Exclusive Interview with UnREAL’s Gentry White

Photo Credit: Andrew Kluger Photography


“Nothing great in the world has been accomplished without passion.”
— Georg Wilhelm Friedrich Hegel, German Philosopher

You may not know his name yet, but if passion truly does lead to greatness then Gentry White won’t remain undiscovered for long. This thoughtful, southern gentleman spoke to Talk Nerdy about his initial reluctance about auditioning for UnREAL, his love for historical film projects, including his upcoming appearance on Aquarius, and his absolute passion for widening diversity in film, especially in neglected genres like—his personal favorite—fantasy. Listen in and be charmed by this ardent and encouraging talent.

We know you play Romeo, Darius’ cousin. What else can you tell us about the character? 

Yes, I am Darius’ cousin and I am his sport manager. Romeo is very business savvy, he’s young, but he’s also very smart. He loves his cousin. He and his cousin have been through a lot of things together in their upbringing that have gotten them to where they both are today, being the successful football player, as well as the successful sports manager and business man. And for Romeo…Romeo is willing to do whatever it takes to make sure that his cousin is taken care of and that their legacy and the brand they’ve created for themselves continues, so Romeo’s willing to talk to whoever, speak to whoever, do whoever (laughs)… whatever needs to be done, you know. Romeo’s willing to do whatever it takes for his cousin’s career to flourish.   

It sounds like he will go to great lengths. Maybe there’s some drama surrounding him because of that. Fair to say?

(laughs) I think that’s fair to say.

What was your audition process like?

My audition was so crazy. I originally got the audition in December, right before Christmas and it was my last audition of 2015. Originally, I really didn’t want to audition for the show because the character was supposed to be older than the bachelor, so he was supposed to be in his 30’s. Immediately I told my agent and manager, I don’t think this makes sense, I don’t think my essence is really that old. And then I was thinking it’s also on Lifetime? I don’t really want to be on Lifetime. ‘Cause in my mind, you know—

The Lifetime movies?

Right. Yeah, more so I tried not to go in, and my agents and managers being the fantastic people that they are, convinced me that I should go in for this role. Now, what I will say, that I want to make sure is on record, is that I did love the dialogue of the character. Despite the fact that I didn’t want to audition for it, my only reason behind that was because I thought that I was going to come across too young for the character.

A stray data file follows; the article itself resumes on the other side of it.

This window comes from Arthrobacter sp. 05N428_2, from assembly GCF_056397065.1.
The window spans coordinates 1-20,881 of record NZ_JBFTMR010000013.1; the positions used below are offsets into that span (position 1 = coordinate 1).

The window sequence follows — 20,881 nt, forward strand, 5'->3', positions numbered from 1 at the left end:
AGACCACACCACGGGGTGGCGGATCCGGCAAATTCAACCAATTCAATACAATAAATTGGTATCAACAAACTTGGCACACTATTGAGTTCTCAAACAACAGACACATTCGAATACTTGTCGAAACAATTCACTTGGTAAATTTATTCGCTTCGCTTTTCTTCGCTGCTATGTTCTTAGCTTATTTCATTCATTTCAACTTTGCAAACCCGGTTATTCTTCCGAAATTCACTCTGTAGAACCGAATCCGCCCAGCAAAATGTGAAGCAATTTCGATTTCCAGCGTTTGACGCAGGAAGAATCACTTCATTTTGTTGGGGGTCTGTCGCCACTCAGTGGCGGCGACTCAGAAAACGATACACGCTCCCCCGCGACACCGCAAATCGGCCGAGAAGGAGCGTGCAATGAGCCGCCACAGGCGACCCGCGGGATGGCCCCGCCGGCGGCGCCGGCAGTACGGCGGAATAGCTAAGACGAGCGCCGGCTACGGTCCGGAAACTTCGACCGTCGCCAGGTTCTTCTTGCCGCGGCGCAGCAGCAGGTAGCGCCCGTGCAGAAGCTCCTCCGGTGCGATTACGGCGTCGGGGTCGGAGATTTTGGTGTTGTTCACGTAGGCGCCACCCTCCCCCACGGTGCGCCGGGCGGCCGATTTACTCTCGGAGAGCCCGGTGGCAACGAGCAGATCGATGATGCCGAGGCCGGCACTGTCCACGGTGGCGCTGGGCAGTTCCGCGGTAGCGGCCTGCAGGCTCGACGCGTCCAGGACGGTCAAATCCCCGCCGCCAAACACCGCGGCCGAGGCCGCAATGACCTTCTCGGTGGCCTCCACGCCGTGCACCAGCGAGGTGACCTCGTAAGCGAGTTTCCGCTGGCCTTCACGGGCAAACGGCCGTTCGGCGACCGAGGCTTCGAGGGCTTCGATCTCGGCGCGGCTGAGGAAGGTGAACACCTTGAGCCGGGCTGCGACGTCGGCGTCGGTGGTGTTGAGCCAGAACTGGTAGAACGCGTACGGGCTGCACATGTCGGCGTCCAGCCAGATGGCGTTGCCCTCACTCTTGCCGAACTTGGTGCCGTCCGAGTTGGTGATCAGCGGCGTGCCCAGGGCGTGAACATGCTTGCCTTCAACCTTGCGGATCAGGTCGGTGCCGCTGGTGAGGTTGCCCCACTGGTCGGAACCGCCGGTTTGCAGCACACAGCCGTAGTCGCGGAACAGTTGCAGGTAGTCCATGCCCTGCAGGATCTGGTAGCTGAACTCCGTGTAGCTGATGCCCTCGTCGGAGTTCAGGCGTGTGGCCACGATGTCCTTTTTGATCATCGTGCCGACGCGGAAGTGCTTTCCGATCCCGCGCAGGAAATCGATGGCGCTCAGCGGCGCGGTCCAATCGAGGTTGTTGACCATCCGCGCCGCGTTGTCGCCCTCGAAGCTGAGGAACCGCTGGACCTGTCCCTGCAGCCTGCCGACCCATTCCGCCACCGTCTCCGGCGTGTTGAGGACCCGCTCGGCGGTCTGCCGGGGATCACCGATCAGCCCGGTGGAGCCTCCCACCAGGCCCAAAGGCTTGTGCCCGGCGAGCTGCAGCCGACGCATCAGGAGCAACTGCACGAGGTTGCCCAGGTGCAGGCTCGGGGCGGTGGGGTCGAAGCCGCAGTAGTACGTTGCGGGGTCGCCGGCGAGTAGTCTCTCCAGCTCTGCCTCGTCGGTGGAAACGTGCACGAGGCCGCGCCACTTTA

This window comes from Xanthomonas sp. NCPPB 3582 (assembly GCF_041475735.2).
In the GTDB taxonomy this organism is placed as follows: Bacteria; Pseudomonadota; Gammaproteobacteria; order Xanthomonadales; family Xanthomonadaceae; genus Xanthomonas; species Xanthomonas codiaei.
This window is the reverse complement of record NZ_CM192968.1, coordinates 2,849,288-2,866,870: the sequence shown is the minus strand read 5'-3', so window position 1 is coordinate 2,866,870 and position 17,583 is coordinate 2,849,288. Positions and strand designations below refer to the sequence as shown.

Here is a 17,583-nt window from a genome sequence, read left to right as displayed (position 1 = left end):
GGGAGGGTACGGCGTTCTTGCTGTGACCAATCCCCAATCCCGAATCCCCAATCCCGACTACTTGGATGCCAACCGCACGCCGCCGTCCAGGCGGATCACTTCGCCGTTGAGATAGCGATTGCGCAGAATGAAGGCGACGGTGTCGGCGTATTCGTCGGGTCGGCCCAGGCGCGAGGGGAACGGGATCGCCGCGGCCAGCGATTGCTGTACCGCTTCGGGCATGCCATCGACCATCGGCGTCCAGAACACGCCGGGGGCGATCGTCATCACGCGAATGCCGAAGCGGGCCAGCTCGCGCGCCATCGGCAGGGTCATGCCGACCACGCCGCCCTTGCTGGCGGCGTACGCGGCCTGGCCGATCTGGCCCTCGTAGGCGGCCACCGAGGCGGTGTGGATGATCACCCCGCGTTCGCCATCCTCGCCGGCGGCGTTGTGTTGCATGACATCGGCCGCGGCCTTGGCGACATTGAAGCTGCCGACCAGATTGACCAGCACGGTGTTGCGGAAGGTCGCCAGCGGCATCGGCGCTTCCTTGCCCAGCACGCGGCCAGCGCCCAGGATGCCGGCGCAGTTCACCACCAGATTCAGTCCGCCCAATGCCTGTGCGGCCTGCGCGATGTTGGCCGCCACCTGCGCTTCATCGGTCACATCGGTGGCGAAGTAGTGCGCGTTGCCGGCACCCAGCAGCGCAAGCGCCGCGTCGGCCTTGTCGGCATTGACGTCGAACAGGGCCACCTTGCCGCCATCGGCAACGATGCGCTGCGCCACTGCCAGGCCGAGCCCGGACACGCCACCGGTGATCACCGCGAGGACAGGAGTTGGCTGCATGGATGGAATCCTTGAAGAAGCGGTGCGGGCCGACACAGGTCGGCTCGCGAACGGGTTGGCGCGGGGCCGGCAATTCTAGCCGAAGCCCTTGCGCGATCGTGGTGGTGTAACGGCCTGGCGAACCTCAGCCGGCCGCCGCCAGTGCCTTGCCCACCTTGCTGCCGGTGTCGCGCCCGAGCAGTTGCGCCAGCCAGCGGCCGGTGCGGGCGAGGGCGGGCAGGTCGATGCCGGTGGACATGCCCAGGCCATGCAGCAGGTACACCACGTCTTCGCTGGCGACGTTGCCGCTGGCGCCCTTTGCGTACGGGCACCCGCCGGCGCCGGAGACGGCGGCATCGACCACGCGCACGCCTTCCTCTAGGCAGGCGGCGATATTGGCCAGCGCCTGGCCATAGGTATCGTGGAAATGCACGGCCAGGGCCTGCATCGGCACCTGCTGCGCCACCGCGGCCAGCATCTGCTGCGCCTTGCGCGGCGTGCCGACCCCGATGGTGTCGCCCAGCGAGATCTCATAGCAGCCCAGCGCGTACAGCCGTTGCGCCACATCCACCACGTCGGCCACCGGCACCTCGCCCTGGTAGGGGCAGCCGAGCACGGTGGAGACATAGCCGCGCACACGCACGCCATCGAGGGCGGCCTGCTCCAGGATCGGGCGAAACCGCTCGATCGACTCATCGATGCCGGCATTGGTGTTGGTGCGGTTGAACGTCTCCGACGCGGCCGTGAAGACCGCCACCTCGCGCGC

They said specifically they wanted a Kid Cudi type. I kind of knew the way they probably wanted him to dress and his overall essence, but I still didn’t think I was going to be able to pull off being like 30, or you know 35, or whatever and a sports manager.

In my head, I didn’t really see that working, but I did love the dialogue for my audition. I was like, well, even if I don’t get the part, it will just be fun to say these words to somebody. It was so quick, he was quick on his feet, and kind of sharp, and I like those kinds of characters. I was like, well, I’m just going to go in there and do it. I did it.

I went home for Christmas, back to North Carolina. I came back and they were like, “Gentry, you’re going to be testing for the role.” I was like, “Wait, what?” I was like, “That’s crazy.” I was like, “All right.”

I think what really got me confident, this is interesting and I don’t think this happens to a lot of actors, is that Sarah Gertrude Shapiro, the co-creator of UnREAL, she started following me on Twitter two days before I went into test. In my mind, I was like, why would this woman follow me on Twitter if she didn’t want to continue to keep up with my career in some way? I was like, why would she do that? We never met. We have no way of actually meeting, unless it’s planned on her behalf. I’m not going to reach out to her and just be like, “Hey would you like to have lunch, even though I didn’t get the part?” You know, so that gave me a lot of confidence when I went in for the test and she was sitting right there.

I remember I looked at her and it was one of these shared moments like…we’re following each other on Twitter. I could feel it. I can still see myself walking in the room, and I greeted all the other women that were there. Then when I looked at her it was kind of like, “You know what I know, and what I know is that we’re following each other on Twitter and that means something.”